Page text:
Non-negative matrix factorization (NMF), which is used for computer pattern recognition in image and natural language processing (Devarajan, 2008), was used to separate out the ‘budding genes’ enriched in the iUB from those enriched in either of the two nonbudding conditions. NMF sorts the data into the specified number of metagenes consisting of hundreds or thousands of genes without input from the user. The original matrix, M, comprising the number of samples multiplied by the number of genes on the microarray, is factored into the matrices W and H. The W matrix has the dimensions of the number of genes on the microarray multiplied by the number of metagenes. The H matrix represents the data in metagene format and has the dimensions of the number of samples multiplied by the number of metagenes (Brunet et al., 2004). The data for four metagenes are shown (Fig. 2A). Because we were interested in the growth factors and signaling events that regulate WD budding, the genes that were enriched in the iUB were filtered by gene ontology to select genes that were involved in signal transduction (Fig. 2C). This reduced the number of genes to approximately 64. This reduced set of genes was then fed into Ingenuity Pathway Analysis, a hand-curated interaction dataset, which resulted in two networks containing a number of genes from the list of 64 (Fig. 3). The first network included the GDNF receptors RET and GFRα1, and was categorized as ‘Cellular Development’ and ‘Nervous System Development and Function’. The second network was categorized as ‘Behavior, Digestive System Development and Function’ and ‘Cell Signaling’ and had nine genes, which included three secreted ligands: neurexophilin 1 (NXPH1), a neuropeptide-like ligand that binds to receptor-like proteins expressed on many neuronal cell surfaces (Missler et al., 1998); neuropeptide VF precursor (NPVF), a member of the neuropeptide FF family that modulates opioid tolerance and gut motility (Hinuma et al., 2000); and neuropeptide Y (NPY; see Table 1).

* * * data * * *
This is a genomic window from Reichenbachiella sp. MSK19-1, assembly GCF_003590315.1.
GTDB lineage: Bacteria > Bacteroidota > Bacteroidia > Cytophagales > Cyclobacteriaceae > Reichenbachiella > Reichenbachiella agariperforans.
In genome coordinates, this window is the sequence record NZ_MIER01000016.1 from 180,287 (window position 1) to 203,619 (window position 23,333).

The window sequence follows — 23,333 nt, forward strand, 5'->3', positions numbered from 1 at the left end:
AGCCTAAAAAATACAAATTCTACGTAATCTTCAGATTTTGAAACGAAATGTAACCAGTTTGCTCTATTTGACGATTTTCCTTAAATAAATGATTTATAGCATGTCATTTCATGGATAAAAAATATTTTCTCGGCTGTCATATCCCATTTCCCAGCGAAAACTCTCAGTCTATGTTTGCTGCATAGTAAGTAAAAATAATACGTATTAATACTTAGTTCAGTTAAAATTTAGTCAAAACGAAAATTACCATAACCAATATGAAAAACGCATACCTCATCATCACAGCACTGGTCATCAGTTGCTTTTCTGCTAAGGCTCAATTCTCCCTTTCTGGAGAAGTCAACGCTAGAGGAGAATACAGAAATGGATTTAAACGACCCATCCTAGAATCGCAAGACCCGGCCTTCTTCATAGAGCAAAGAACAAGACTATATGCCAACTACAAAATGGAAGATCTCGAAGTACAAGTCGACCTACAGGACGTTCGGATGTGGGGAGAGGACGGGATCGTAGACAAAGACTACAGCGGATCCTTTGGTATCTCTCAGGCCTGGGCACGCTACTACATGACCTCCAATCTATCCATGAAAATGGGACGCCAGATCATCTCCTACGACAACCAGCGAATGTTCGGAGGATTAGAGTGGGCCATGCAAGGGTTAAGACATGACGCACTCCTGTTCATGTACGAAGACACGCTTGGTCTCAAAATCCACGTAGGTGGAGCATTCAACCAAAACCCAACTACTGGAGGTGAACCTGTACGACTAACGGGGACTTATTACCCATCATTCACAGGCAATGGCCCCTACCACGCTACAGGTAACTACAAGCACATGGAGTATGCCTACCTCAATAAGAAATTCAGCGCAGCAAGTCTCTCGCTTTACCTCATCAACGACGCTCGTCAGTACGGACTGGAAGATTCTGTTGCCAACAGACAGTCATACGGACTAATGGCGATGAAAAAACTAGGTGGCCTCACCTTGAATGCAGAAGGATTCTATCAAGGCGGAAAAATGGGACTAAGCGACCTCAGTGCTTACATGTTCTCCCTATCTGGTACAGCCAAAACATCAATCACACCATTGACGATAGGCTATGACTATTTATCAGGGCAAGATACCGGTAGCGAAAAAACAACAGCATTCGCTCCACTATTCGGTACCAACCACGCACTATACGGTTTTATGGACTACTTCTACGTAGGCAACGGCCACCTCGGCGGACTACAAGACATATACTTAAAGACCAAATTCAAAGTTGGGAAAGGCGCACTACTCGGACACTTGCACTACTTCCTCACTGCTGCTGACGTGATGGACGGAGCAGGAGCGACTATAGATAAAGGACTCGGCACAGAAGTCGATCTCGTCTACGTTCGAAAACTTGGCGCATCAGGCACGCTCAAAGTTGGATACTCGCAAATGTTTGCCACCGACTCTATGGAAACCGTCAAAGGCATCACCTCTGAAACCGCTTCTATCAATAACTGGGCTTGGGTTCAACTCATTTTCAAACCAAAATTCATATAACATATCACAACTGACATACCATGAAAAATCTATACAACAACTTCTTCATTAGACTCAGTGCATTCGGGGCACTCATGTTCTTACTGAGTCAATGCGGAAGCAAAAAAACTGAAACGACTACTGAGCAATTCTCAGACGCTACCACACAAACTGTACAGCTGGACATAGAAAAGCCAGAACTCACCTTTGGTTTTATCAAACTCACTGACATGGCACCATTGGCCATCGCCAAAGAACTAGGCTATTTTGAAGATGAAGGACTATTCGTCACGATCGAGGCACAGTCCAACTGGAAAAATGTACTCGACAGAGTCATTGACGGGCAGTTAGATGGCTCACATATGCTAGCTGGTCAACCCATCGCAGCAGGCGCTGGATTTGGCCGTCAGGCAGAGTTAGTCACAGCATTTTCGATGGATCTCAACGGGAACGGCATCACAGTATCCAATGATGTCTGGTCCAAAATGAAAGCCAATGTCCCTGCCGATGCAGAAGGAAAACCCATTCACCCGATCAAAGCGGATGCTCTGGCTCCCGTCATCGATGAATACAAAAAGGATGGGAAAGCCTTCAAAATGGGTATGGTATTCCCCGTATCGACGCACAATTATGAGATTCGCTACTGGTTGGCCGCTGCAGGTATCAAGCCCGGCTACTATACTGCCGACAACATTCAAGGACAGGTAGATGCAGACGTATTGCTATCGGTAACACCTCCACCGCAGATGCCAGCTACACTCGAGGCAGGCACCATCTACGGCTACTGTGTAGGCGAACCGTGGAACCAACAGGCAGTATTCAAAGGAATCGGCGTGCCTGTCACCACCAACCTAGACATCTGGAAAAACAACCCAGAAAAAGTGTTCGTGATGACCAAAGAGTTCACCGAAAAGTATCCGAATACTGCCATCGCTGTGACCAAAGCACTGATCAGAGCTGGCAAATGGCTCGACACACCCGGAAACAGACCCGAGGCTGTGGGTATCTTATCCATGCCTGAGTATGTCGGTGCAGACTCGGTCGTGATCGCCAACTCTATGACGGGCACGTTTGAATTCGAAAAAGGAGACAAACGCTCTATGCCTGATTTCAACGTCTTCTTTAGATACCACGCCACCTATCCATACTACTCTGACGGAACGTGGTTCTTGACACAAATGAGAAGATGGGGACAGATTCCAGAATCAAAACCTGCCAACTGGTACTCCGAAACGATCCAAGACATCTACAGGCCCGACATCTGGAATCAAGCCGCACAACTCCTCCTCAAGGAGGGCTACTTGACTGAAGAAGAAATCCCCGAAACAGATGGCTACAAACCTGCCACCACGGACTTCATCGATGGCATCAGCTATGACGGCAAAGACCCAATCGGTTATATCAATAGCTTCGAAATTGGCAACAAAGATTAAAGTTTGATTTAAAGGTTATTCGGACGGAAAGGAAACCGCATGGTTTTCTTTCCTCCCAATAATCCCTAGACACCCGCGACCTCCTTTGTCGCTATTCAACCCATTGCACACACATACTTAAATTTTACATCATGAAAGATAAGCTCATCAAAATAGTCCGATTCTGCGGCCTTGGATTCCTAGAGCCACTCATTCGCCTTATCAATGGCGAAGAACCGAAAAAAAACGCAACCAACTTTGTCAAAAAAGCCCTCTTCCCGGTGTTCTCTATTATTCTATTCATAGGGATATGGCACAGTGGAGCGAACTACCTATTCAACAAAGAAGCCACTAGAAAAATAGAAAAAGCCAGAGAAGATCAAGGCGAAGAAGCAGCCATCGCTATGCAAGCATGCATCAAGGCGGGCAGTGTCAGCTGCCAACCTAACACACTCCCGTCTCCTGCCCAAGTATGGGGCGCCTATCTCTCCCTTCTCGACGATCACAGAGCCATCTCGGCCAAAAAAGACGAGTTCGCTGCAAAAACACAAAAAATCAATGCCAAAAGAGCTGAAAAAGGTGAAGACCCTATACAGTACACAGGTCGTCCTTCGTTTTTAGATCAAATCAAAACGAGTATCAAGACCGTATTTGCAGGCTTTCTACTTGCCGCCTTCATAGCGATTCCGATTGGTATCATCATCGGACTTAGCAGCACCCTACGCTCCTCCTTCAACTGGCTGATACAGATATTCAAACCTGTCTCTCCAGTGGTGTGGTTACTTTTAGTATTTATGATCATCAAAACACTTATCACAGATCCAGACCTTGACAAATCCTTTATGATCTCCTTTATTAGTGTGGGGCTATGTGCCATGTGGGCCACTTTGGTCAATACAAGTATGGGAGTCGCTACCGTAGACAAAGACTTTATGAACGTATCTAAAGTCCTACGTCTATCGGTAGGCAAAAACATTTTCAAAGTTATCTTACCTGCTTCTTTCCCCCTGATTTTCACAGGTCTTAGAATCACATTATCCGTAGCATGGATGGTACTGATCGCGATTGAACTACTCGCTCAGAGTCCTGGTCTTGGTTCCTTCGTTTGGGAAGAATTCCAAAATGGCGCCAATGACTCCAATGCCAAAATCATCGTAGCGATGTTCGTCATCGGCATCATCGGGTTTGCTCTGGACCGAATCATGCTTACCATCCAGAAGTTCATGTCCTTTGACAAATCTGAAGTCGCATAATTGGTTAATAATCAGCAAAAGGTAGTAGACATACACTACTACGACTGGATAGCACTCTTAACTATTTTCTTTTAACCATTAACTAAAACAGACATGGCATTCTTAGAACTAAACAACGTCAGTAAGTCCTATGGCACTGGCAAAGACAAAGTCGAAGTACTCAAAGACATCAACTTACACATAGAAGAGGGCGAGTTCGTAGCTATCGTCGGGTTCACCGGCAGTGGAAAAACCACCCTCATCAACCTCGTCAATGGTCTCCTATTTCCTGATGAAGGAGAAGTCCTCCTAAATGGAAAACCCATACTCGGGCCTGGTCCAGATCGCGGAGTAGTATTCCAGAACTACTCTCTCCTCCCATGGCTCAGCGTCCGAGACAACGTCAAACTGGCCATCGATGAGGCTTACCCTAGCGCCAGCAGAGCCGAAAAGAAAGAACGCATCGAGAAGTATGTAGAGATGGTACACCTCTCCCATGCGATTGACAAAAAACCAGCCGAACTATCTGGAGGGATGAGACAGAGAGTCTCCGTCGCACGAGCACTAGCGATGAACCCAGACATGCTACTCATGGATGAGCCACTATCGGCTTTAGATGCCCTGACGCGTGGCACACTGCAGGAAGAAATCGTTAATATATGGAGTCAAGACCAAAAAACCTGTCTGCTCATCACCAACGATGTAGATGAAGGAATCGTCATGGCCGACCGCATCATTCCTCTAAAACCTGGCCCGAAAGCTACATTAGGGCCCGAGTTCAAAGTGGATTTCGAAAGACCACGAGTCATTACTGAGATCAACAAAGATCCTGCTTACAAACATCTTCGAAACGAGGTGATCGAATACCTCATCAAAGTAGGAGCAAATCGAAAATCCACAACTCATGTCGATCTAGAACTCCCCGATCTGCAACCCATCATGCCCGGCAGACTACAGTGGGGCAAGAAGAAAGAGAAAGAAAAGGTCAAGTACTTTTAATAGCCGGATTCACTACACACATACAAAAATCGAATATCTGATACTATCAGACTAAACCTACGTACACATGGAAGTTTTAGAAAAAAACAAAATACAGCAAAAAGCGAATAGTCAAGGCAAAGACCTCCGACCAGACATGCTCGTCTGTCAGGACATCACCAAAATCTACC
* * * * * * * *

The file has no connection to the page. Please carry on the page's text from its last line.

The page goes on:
Fig. 2.

Microarray analysis. (A) Non-negative Matrix Factorization (NMF) was applied to the microarray data that were pre-processed to include genes that changed at least eightfold and by 800 units. The data were factored into four metagenes. UB, isolated ureteric bud; WD, isolated Wolffian duct; WD(IM), Wolffian duct with intermediate mesoderm. (B) Ordered linkage tree of samples. (C) Gene ontology classification of genes enriched in the ureteric bud.

Fig. 2.

Microarray analysis. (A) Non-negative Matrix Factorization (NMF) was applied to the microarray data that were pre-processed to include genes that changed at least eightfold and by 800 units. The data were factored into four metagenes. UB, isolated ureteric bud; WD, isolated Wolffian duct; WD(IM), Wolffian duct with intermediate mesoderm. (B) Ordered linkage tree of samples. (C) Gene ontology classification of genes enriched in the ureteric bud.